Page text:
After the Reading:

After doing this reading I have a better understanding and appreciation for creating curriculum. My grade was the grade where teachers started to implement new curriculums (sciences, maths, and almost Christian Ethics) and it was incredibly frustrating for teachers and students, because no one had ever seen curricula like this before. Honestly I never thought of how big of a process it actually is to create curricula. First the ministry of educating needs to provide funding for the development (which I did not know). Then the Ministry brings in people who specialize in the field, where they want to create new curriculum. Those asked to help out are highly specialized in the field, and they are the ones who decide what ideas need to be taught in that course. Then the ministry brings in teachers who are experienced in that subject matter, to create objective and indicators for teachers to follow in the curriculum. Then there are pilot projects of it being implemented and schools. To summarize this process, it is extremely long and a lot of work. Because of this I now understand why it takes so long to implement new curriculum into schools.

Nothing really surprised me after doing this reading. However the one thing that concerns me is how curriculum is sometimes implemented in schools. How the new science curriculum was implemented in my school caused some issues for my education, just based on how classes lined up. I ended up taking Physics 30 (without any prerequists). Another concern I have (not about how curriculum is created) is that the the Science Social curriculum in Saskatchewan is from 1997. I learned the same information, that people were learning since before I was born. This is a major concern for me because how much information is this curriculum missing?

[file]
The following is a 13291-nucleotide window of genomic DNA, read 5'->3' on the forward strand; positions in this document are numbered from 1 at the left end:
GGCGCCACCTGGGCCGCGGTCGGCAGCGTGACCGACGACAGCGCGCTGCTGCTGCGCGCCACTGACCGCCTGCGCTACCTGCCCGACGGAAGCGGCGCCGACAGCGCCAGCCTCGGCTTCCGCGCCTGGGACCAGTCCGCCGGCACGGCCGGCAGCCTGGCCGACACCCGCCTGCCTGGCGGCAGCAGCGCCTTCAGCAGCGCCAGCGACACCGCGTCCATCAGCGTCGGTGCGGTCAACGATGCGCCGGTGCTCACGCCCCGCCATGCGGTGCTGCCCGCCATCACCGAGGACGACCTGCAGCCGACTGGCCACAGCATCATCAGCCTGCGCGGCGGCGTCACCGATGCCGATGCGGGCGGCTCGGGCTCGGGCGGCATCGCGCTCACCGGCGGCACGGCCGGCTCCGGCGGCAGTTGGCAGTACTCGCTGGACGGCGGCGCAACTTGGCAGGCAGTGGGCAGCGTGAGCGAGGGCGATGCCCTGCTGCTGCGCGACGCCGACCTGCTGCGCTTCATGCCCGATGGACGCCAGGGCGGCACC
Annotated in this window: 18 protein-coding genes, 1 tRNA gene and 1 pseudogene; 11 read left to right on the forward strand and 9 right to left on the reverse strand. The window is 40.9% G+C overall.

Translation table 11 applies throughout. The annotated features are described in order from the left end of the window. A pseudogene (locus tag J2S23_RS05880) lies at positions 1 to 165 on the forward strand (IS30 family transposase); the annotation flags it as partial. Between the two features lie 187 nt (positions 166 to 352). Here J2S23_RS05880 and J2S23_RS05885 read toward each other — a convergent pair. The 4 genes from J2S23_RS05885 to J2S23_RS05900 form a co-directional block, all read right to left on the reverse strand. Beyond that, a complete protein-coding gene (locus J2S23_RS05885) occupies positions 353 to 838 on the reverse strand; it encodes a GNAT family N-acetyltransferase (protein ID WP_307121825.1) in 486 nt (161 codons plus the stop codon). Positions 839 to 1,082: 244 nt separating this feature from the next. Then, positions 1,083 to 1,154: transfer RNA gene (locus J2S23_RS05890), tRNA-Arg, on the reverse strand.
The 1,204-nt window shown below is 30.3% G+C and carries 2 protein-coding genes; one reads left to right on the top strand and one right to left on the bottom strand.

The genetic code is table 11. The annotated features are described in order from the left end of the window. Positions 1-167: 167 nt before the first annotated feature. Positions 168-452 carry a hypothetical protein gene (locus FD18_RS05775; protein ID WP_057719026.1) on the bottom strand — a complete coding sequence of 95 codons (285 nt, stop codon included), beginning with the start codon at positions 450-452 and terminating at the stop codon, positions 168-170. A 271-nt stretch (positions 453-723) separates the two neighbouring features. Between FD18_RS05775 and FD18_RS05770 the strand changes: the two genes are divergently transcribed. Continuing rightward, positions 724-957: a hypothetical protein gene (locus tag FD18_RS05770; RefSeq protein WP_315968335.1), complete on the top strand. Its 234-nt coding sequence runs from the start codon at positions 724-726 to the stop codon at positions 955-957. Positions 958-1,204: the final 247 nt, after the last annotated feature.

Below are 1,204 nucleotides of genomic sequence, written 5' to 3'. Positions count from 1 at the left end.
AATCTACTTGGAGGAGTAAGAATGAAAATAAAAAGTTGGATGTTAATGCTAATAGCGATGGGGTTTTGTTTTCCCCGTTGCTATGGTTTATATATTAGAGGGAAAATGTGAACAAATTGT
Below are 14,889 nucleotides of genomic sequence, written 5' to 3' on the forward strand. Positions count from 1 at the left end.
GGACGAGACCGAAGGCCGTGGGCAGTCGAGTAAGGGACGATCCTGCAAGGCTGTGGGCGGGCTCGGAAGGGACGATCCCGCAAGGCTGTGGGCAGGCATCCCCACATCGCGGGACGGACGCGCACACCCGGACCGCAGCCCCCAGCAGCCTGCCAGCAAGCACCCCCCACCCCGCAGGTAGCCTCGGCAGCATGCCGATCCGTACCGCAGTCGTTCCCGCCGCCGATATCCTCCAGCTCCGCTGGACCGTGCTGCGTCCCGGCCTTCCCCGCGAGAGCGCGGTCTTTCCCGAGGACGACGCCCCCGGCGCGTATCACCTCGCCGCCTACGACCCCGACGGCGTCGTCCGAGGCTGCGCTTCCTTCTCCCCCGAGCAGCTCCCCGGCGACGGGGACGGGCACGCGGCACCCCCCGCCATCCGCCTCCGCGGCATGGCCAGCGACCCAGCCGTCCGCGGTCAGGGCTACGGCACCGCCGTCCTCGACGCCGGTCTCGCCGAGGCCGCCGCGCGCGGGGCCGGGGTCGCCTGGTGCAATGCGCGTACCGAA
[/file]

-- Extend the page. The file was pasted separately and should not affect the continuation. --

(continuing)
Reading Response February 1st

According to our societal norm of “common sense” a good student is someone who follows the classroom rules. They are not disruptive, the sit quietly, only speak when spoken to, gets good grades, shows up to school well rested, and works hard studying. It is someone who is malleable, and not resistant to change. This societal sense of common sense really only benefits students from the upper class. Students who come from lower income households, tend to have to get a job while going to school. While this is not as common for students from middle income households. Giving other students more free time to focus on school work and other things, instead of working. Because of this idea of common sense this becomes difficult for some students to succeed in school. Every student have different life experiences, therefore you can’t expected students to be successful where they are expected to behave the same as their peers.